But what we have over China – and I’m stealing this from a vice president at Microsoft who talked about this – is that China is not diverse in the way the United States is. A company like Microsoft, if it’s having an issue regarding, let’s say, Ethiopia, it can call together ten Ethiopians in Redmond, Washington, and figure out what to do. We have people from so many different countries who want to be here and on whom we can rely to bring their different views. China’s not even close to that level.

I have known so many Americans who have gone to work for Chinese companies to lend an American perspective, and they’re not listened to at all. China is still much more China-centric than the U.S. is U.S.-centric.

What’s a formative experience that has shaped how you make decisions or see the world?

I lived in France for a year when I was in fourth grade, and I lived in Turkey for a year when I was in 11th grade. So, living overseas definitely shaped me. My parents obviously shaped me because they were the ones who took me overseas. They were the kind of people who found it exciting to go to new places that were different. What also has shaped me is meeting all different kinds of people from different parts of the world.

I love the United States. I describe myself as patriotic even though that’s old-fashioned. But we don’t have a lock on things and it’s not good for us to think that we do. It drives me crazy when Americans say stuff like “we have the best healthcare system in the world,” or “we have the best food safety system in the world.” People think we’re the least corrupt country in the world. None of that’s true.

It’s an arrogance that can be destructive – we’re the best; we don’t have to work at it. I’m not saying we should become like China or Denmark or whatever, but I am saying we can and should learn from other countries.

How do you clear your head when life gets hectic?

I enjoy life. I work out every single day. I love eating good food. I love being with my family. I love watching basketball. I love traveling for fun. I love traveling for work. I go to movies. I binge watch TV shows. I voraciously read and listen to the news.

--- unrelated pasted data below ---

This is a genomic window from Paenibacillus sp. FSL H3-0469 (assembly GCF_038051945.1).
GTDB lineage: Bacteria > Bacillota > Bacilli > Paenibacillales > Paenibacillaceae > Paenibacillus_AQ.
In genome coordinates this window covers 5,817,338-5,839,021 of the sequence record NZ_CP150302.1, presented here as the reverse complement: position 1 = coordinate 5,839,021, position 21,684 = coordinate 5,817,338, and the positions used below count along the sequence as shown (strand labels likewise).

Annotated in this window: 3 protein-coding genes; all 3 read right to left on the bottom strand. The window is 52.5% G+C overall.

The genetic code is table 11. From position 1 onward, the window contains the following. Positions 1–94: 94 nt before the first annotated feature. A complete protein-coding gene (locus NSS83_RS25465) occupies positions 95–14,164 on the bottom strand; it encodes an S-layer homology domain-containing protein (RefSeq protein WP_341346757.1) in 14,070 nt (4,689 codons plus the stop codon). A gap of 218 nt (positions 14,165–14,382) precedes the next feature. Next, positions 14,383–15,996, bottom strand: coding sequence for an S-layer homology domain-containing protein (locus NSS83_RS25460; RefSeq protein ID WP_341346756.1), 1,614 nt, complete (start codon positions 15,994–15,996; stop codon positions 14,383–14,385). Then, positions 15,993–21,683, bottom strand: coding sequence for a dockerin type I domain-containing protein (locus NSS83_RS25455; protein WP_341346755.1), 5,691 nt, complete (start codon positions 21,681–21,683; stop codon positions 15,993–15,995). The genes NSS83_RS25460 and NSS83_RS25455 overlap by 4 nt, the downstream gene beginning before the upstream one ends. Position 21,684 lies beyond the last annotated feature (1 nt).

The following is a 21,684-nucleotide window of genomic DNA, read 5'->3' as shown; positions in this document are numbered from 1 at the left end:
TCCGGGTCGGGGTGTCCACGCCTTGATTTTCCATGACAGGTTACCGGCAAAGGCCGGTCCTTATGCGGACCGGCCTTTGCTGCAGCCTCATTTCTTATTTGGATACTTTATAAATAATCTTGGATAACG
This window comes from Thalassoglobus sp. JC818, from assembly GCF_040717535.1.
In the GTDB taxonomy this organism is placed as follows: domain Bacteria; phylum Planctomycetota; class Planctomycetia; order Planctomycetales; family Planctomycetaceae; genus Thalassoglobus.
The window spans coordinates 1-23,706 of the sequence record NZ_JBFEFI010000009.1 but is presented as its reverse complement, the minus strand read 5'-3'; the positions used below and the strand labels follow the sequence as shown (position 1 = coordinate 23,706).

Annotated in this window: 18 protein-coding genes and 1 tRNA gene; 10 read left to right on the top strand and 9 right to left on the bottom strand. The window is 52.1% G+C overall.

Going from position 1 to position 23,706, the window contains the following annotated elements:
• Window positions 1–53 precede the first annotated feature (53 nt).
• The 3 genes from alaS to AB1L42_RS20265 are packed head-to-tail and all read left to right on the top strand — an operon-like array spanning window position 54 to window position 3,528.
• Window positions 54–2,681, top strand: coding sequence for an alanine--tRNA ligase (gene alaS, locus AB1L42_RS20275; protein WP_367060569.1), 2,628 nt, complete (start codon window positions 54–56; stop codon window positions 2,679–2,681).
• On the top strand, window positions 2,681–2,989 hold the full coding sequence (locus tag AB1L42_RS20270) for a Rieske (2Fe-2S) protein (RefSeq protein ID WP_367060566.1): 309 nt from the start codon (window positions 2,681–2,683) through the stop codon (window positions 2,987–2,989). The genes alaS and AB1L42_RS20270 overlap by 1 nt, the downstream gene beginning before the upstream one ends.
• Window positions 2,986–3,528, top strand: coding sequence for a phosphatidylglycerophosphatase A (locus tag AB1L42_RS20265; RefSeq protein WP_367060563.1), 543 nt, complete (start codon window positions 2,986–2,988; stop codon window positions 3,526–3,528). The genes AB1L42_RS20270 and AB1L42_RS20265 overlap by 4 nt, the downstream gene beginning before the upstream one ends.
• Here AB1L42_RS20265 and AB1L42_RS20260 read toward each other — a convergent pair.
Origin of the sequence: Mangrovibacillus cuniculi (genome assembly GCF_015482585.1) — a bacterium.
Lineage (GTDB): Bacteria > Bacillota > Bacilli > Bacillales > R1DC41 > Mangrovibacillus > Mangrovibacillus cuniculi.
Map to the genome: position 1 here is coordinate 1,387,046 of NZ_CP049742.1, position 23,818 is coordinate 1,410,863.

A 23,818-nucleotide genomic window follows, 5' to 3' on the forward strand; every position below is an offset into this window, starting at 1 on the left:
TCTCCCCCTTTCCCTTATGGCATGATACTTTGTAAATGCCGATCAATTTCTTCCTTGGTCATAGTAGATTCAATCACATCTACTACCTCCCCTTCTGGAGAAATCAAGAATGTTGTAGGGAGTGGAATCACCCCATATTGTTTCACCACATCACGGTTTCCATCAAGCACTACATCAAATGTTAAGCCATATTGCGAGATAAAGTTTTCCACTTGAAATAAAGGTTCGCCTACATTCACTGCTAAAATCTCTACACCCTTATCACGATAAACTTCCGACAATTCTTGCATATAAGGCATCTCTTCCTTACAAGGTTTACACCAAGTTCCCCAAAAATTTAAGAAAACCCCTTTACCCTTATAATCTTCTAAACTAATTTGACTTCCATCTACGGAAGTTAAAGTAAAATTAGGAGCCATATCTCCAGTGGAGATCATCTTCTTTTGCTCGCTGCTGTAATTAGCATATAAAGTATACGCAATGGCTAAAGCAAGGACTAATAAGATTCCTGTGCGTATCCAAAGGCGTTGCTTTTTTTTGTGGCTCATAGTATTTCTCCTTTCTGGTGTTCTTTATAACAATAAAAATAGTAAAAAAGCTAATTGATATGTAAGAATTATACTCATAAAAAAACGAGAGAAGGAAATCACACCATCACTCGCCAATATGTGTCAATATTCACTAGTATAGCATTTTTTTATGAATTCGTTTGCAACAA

I learned early on not to stress out. When I first started practicing law, I went to a movie and the entire time I was thinking about a particular case. I didn’t enjoy the movie and I didn’t accomplish anything in terms of work, either. What I realized is that either you do one or the other. You go have fun or you work, but if you try to combine the two, it’s not going to work. You really do need to focus. If you have time to go to the movies, enjoy the movie or don’t go. Make your time count. That reduces stress.

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Dan Harris

I am a founder of Harris Bricken, an international law firm with lawyers in Los Angeles, Portland, San Francisco, Seattle, China and Spain.

I mostly represent companies doing business in emerging market countries. It has taken me many years to build my network and it takes constant communication and travel to maintain it. My work has been as varied as securing the release of two improperly held helicopters in Papua New Guinea, setting up a legal framework to move slag from Canada to Poland’s interior, overseeing hundreds of litigation and arbitration matters in Korea, helping someone avoid terrorism charges in Japan, and seizing fish product in China to collect on a debt.

I was named as one of only three Washington State Amazing Lawyers in International Law, I am AV rated by Martindale-Hubbell Law Directory (its highest rating), I am rated 10.0 by AVVO.com (its highest rating), and I am a SuperLawyer.

I am a frequent writer and public speaker on doing business in Asia and I constantly travel between the United States and Asia. I most commonly speak on China law issues and I am the lead writer of the award winning China Law Blog (www.chinalawblog.com). Forbes Magazine, Fortune Magazine, the Wall Street Journal, Investors Business Daily, Business Week, The National Law Journal, The Washington Post, The ABA Journal, The Economist, Newsweek, NPR, The New York Times and Inside Counsel have all interviewed me regarding various aspects of my international law practice.

I am licensed in Washington, Illinois, and Alaska.

In tandem with the international law team at my firm, I focus on setting up/registering companies overseas (via WFOEs, Rep Offices or Joint Ventures), drafting international contracts (NDAs, OEM Agreements, licensing, distribution, etc.), protecting IP (trademarks, trade secrets, copyrights and patents), and overseeing M&A transactions.